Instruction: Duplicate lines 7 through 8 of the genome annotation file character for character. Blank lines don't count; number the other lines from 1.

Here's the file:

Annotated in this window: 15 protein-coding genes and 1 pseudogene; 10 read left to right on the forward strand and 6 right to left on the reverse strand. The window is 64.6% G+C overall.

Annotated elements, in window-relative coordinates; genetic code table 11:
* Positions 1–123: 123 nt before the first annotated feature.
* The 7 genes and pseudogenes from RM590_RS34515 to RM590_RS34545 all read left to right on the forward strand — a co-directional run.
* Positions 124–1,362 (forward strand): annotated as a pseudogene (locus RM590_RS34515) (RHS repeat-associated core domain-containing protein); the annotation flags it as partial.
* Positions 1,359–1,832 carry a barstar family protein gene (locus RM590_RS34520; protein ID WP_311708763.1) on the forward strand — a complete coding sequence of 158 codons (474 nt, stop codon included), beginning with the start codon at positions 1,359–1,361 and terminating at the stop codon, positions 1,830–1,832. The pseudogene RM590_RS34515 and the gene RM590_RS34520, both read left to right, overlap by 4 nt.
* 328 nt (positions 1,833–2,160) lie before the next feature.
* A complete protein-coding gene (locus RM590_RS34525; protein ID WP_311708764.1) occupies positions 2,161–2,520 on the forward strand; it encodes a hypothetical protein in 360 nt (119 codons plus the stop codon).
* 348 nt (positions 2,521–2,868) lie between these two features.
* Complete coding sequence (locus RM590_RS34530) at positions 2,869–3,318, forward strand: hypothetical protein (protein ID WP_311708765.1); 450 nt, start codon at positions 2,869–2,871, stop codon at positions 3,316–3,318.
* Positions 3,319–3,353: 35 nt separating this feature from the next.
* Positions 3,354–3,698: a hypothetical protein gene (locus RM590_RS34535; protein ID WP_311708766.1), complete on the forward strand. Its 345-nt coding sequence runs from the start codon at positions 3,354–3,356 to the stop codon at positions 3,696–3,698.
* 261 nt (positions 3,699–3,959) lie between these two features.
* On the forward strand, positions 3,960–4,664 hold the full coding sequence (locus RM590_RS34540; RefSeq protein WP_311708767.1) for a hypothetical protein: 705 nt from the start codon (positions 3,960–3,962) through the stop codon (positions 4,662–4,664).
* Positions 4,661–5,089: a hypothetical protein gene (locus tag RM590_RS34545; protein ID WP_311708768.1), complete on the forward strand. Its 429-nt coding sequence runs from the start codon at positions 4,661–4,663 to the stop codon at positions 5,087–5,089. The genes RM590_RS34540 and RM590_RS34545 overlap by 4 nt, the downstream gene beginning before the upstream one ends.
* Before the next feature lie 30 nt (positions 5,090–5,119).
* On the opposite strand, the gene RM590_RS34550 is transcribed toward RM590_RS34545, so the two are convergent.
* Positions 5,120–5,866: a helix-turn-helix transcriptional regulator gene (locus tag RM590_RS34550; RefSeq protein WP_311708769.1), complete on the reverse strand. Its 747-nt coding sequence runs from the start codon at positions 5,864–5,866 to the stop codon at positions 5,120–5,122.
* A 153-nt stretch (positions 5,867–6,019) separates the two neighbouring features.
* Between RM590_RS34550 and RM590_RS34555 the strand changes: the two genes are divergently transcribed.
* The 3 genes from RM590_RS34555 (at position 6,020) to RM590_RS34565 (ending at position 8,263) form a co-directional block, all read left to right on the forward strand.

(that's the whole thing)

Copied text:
* 328 nt (positions 1,833–2,160) lie before the next feature.
* A complete protein-coding gene (locus RM590_RS34525; protein ID WP_311708764.1) occupies positions 2,161–2,520 on the forward strand; it encodes a hypothetical protein in 360 nt (119 codons plus the stop codon).